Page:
[Haskell-cafe] nbody (my own attempt) and performance problems
westondan at imageworks.com
Wed Nov 28 14:18:18 EST 2007
Just out of curiosity...
> --some getter functions
> pVel !(_,vel,_) = vel
> pPos !(pos,_,_) = pos
> pMass !(!_,!_,!mass) = mass
What does the !(...) buy you? I thought tuples were already strict by
default in patterns (you'd need ~(...) to make them irrefutable), so
isn't the above equivalent to:
--some getter functions
pVel (_,vel,_) = vel
pPos (pos,_,_) = pos
pMass (!_,!_,!mass) = mass
And why in any case are the tuple components for pMass strict but for
pVel and pPos non-strict? Is is that mass is always used but position
and velocity are not?
Ryan Dickie wrote:
> I sat down tonight and did tons of good learning (which was my goal).
> Yes, the variable names in the unrolling is a little "ugly" but it helps
> to read the C++ version for context. There are two for loops (advN is
> each inner one unrolled). the other function names match the C++
> version. It was my goal to implement an unrolled version of that.
> Fortunately, my performance is excellent now. It is only 4x slower than
> the C++ version and 2x slower than the Haskell one listed (which uses
> pointer trickery). I am sure there could be more done but I am at my
> limit of comprehension. But if I may guess, I would say that any speed
> issues now are related to a lack of in place updating for variables and
> I'd also like to thank everyone for their help so far. I have attached
> my latest version.
> On Nov 27, 2007 7:14 PM, Sterling Clover < s.clover at gmail.com
> <mailto:s.clover at gmail.com>> wrote:
> The first step would be profiling -- i.e. compiling with -prof -auto-
> all to tag each function as a cost center, then running with +RTS -p
> to generate a cost profile. The problem here is you've got massive
> amounts of unrolling done already, so it's sort of hard to figure out
> what's doing what, and the names you've given the unrolled functions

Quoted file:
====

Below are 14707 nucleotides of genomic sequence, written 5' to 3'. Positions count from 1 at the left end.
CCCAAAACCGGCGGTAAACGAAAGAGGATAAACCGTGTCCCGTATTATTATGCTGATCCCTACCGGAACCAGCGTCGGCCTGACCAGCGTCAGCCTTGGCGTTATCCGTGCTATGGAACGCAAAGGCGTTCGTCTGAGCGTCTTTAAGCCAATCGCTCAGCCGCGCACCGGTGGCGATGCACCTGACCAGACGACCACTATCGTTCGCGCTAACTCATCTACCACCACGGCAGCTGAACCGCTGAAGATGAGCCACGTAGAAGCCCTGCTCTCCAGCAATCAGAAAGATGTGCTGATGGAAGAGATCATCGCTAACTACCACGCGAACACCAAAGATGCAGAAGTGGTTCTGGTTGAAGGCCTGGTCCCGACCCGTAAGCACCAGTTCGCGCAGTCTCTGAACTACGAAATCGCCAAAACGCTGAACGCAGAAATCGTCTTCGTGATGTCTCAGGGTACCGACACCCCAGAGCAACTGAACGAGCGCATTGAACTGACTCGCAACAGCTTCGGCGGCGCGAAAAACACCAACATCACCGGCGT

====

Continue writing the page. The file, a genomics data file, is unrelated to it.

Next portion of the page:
> are... less than helpful. (first rule of optimization: optimize
> later.) The use of tuples shouldn't be a problem per se in terms of
> performance, but it really hurts readability to lack clear type
> signatures and types. You'd probably be better off constructing a
> vector data type as does the current Haskell entry -- and by forcing
> it to be strict and unboxed (you have nearly no strictness
> annotations I note -- and recall that $! only evaluates its argument
> to weak head normal form, which means that you're just checking if
> the top-level constructor is _|_) you'll probably get better
> performance to boot. In any case, declaring type aliases for the
> various units you're using would also help readability quite a bit.
> On Nov 27, 2007, at 5:41 PM, Ryan Dickie wrote:
> > I thought it would be a nice exercise (and a good learning
> > experience) to try and solve the nbody problem from the debian
> > language shootout. Unfortunately, my code sucks. There is a massive
> > space leak and performance is even worse. On the bright side, my
> > implementation is purely functional. My twist: I manually unrolled
> > a few loops from the C++ version.
> > I believe that most of my performance problems stem from my abuse
> > of tuple. The bodies are passed as a tuple of planets, a planet is
> > a tuple of (position, velocity, mass) and the vectors position and
> > velocity are also tuples of type double. My lame justification for
> > that is to make it nice and handy to pass data around.
> > Any tips would be greatly appreciated.
> > --ryan
> > <nbody3.hs>
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